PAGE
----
Trevor (@TPenning58) and Jared Penning (@Jared0044) form one of the best left tackle/guard combos in college football. Great when asked to double team, and they always play to the whistle. Both have NFL futures and could be very high draft picks. #NFLDraft #NorthernIowa pic.twitter.com/MOh8Yg9AJ7
— Jack Borowsky (@Jack_Borowsky) September 27, 2021
Dom Williams, RB
Ever since he stepped on the field as a freshman at Kansas in 2017, Williams has steadily improved year after year and 2021 was no exception. He led the Panthers with 723 rushing yards last fall, which included a school-record scamper, and scored four touchdowns, and could very well be the focal point of the offense in his final year.
Theo Day, QB
After transferring to UNI from Michigan State, Day made the QB1 job his own. He was named to the Missouri Valley Conference’s all-newcomer team after completing 56.2% of his passes for 2,316 yards and 16 touchdowns. If he can cut down on last year’s 4% interception rate, it’ll only make the Panthers offense that much more potent.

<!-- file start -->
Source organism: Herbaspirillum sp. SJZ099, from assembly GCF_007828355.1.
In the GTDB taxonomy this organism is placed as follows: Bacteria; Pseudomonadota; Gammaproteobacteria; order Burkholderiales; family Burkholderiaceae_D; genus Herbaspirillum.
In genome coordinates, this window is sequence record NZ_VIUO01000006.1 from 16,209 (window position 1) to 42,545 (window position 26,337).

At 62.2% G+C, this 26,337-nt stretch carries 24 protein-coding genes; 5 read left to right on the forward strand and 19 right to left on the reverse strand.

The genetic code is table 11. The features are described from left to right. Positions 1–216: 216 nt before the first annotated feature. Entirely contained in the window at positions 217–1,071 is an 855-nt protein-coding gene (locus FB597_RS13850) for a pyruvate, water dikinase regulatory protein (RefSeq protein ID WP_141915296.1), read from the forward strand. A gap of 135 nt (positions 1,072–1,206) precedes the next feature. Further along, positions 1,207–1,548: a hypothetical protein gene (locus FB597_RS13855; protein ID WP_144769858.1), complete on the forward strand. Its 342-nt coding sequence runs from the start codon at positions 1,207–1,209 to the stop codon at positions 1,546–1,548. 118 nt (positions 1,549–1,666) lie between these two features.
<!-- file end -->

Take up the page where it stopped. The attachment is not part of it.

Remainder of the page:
Spencer Cuvelier, LB
Jared Brinkman might have received some serious accolades last year, but Cuvelier has been pretty good himself over the last three seasons. He finished third on the team in tackles back in 2019, then led the MVC in tackles per game during the spring 2021 season and earned a first-team all-conference nod after collecting 75 tackles and 4.5 TFLs in eight games. If he’s back to 100% from the injury that shortened his fall campaign, Cuvelier could be one of the best FCS defenders in the country.
— Panther Sports Talk (@PantherST) March 27, 2021
Matthew Cook, K
Is Cook the best FCS kicker in the country? Phil Steele has already tabbed him as a preseason All-American ahead of 2022 after he connected on 19-of-22 field goal attempts last fall, which included successes on 11-of-13 tries from 40 yards and beyond. In three years at UNI, he’s made 80.3% of his field goals and he has the range to be as surefire as any specialist out there.